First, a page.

Jorge Molder

Galeria Cómicos/Luis Serpa/Ministério das Finanças

In different ways, Joseph Conrad is the common point of reference for Jorge Molder’s two exhibitions and the corresponding books. The book The Secret Agent, 1991—its title taken from the Conrad novel—is a sequence of 51 black and white photographs, of which a set was exhibited at the Galeria Cómicos/Luis Serpa. At the same time, the ministry of finance exhibited a series of photographs taken from a set of 31 that, accompanied by a text by Jacques Dam, constituted the volume dedicated to Conrad in the collection Lieux de l’écrit (Places of writing, 1991).

External cultural referents, particularly literary ones, have been a constant factor in Molder’s photographs, though they are never merely illustrative or documentary. Decipherable referents surround each image with a set of possible meanings that are always deferred. Because Molder’s photographs highlight certain objects, elements, and angles of vision, pulling them out of context, the images become autonomous, though they still reflect and act upon their context. Isolated, with a weight and power all their own, these images are at once the symptom of a generic context and the center of a particular mystery-they reflect what we might call the actual or deferred narrative vocation of Molder’s photographs.

The series “The Secret Agent,” 1991, continues a practice of self-portraiture, which in this case may be seen as an allegory: the photographer-the author-as the “secret agent.” The book is organized according to; series of sequences or chapters, comparable to the structure of a detective novel. The image at the end of the show was the self-portrait that began the volume. And in the last photograph two hands hold an open book in which we see the same self-portrait and read the title “The Secret Agent.” The circle is closed.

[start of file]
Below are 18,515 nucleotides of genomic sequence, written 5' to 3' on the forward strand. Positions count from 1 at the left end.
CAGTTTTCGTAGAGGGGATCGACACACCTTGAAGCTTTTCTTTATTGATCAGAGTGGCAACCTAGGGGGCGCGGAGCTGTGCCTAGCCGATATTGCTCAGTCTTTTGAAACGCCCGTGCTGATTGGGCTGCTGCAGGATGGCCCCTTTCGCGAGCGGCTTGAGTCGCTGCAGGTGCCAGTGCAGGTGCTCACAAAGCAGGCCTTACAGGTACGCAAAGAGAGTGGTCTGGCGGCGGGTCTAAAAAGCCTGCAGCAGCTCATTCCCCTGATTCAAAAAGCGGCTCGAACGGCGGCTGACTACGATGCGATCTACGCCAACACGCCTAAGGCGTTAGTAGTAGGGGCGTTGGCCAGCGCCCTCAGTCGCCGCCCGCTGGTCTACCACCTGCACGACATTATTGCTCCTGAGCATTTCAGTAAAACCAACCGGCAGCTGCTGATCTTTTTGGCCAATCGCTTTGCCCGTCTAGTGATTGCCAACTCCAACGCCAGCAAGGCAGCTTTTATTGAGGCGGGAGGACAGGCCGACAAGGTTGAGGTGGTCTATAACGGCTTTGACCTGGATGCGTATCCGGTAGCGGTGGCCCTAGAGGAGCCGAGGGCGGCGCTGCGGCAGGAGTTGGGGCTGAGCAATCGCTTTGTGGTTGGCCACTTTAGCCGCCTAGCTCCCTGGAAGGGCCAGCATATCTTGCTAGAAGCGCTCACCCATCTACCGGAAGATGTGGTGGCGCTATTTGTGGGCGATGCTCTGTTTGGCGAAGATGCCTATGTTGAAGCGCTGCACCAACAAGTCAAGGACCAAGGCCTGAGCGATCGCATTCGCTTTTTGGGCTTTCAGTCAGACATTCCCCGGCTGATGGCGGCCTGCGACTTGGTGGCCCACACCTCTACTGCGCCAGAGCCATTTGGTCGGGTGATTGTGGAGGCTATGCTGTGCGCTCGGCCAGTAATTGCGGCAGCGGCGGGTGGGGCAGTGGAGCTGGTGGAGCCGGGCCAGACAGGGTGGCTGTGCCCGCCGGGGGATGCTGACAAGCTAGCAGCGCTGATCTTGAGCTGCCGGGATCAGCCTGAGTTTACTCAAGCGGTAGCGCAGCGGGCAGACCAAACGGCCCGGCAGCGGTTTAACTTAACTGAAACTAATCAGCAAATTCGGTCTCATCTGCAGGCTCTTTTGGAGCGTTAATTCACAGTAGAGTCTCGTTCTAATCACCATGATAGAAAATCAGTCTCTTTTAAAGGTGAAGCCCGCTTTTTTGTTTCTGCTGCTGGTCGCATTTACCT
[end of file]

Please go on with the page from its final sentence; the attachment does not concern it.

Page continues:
A reading of this work as a detective story is an obvious possibility, though a less linear and more open one than this description suggests. Multiple variations could be sketched, and, indeed, are suggested by the different combinations and sequences of photographs in each exhibition. Outside the book’s rigid schema, each image can be integrated in a more flexible sequence, increasing the possibilities of projecting its particular mystery. In any case, a set of question always remains and constitutes the basis for this secret agent and investigation (The agent is not a photographer by chance.) These questions have to do with the themes of authorship, truth and guilt.

The detective investigates a case. He looks for the guilty party. But if the case is the world itself, he will have to invent his own case and create his own story. If the story is not true. Therefore the detective,the.But an image, just like the world or reality, can never be true. Therefore, the detective, the photographer, the author, is always responsible, always guilty. During the investigative process, the detective is transformed from being the investigator to being the one who is investigated. At the end of his research and experiments he discovers his own image: he then resolves to give up the responsibility and the guilt of being subject and author. He slips onto the side of the object. He plays the game of confusing identities. And he leaves us with an image of himself, and with the impenetrable particularity of each image—with the responsibility of inventing a story ourselves, with the threat of being the guilty ones.

Alexandre Melo

Translated from the Portuguese by David Prescott.